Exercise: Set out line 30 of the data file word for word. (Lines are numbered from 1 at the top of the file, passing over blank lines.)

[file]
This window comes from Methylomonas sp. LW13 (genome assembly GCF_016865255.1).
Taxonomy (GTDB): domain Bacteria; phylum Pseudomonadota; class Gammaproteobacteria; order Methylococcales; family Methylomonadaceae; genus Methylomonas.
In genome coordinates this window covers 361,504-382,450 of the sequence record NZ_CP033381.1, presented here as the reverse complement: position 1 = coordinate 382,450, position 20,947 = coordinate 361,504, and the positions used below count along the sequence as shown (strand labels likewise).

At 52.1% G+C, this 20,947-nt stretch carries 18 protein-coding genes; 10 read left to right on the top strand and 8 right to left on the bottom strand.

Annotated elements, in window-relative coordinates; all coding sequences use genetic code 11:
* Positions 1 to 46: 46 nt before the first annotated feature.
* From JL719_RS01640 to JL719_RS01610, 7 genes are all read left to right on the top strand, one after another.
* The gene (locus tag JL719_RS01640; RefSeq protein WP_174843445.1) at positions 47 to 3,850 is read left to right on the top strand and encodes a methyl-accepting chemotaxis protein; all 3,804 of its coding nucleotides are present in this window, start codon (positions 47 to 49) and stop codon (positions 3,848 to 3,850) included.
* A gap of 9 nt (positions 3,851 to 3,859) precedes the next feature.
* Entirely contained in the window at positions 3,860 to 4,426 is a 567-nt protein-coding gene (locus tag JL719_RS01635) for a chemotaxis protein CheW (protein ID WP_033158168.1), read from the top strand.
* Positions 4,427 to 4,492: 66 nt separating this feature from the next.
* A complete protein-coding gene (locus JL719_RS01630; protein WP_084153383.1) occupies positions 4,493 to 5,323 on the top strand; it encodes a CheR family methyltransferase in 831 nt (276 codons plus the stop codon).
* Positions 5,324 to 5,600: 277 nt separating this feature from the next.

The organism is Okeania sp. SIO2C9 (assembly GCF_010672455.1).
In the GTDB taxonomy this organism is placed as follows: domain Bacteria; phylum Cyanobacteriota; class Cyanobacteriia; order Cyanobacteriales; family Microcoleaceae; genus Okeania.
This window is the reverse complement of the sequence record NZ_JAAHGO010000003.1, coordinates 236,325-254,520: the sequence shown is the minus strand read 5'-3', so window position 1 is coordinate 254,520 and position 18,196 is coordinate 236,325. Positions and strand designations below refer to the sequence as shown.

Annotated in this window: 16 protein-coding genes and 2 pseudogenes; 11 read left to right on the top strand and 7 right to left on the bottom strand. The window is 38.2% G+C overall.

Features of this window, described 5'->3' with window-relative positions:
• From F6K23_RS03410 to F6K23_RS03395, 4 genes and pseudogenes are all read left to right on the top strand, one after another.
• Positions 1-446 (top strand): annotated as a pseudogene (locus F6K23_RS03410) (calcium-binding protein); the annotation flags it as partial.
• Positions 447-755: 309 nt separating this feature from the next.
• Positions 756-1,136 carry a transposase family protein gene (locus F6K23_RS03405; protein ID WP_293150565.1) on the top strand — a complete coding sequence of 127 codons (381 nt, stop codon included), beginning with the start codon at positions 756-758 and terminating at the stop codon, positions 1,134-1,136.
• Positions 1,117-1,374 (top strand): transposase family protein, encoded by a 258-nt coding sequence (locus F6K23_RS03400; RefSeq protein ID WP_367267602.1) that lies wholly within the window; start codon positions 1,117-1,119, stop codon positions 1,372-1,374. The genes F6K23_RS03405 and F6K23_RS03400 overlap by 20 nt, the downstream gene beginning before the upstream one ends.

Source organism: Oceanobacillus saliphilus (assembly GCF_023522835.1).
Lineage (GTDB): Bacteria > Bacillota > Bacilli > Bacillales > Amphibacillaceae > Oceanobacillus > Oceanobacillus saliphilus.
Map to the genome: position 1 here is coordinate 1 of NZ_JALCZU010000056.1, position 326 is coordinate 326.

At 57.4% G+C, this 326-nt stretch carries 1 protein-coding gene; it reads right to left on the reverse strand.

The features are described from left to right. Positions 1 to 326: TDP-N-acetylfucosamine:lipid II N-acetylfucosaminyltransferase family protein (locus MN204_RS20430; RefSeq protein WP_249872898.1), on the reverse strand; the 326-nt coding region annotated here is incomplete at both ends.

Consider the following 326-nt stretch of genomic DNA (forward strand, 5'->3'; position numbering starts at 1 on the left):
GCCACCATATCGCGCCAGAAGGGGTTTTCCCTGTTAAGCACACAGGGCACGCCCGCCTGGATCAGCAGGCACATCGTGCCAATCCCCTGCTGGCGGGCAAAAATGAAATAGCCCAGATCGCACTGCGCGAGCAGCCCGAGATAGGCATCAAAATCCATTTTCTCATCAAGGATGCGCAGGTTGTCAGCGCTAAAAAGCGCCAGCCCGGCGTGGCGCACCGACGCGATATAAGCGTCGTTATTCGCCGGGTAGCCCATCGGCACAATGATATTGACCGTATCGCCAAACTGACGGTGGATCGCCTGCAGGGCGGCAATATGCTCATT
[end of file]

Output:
GCCACCATATCGCGCCAGAAGGGGTTTTCCCTGTTAAGCACACAGGGCACGCCCGCCTGGATCAGCAGGCACATCGTGCCAATCCCCTGCTGGCGGGCAAAAATGAAATAGCCCAGATCGCACTGCGCGAGCAGCCCGAGATAGGCATCAAAATCCATTTTCTCATCAAGGATGCGCAGGTTGTCAGCGCTAAAAAGCGCCAGCCCGGCGTGGCGCACCGACGCGATATAAGCGTCGTTATTCGCCGGGTAGCCCATCGGCACAATGATATTGACCGTATCGCCAAACTGACGGTGGATCGCCTGCAGGGCGGCAATATGCTCATT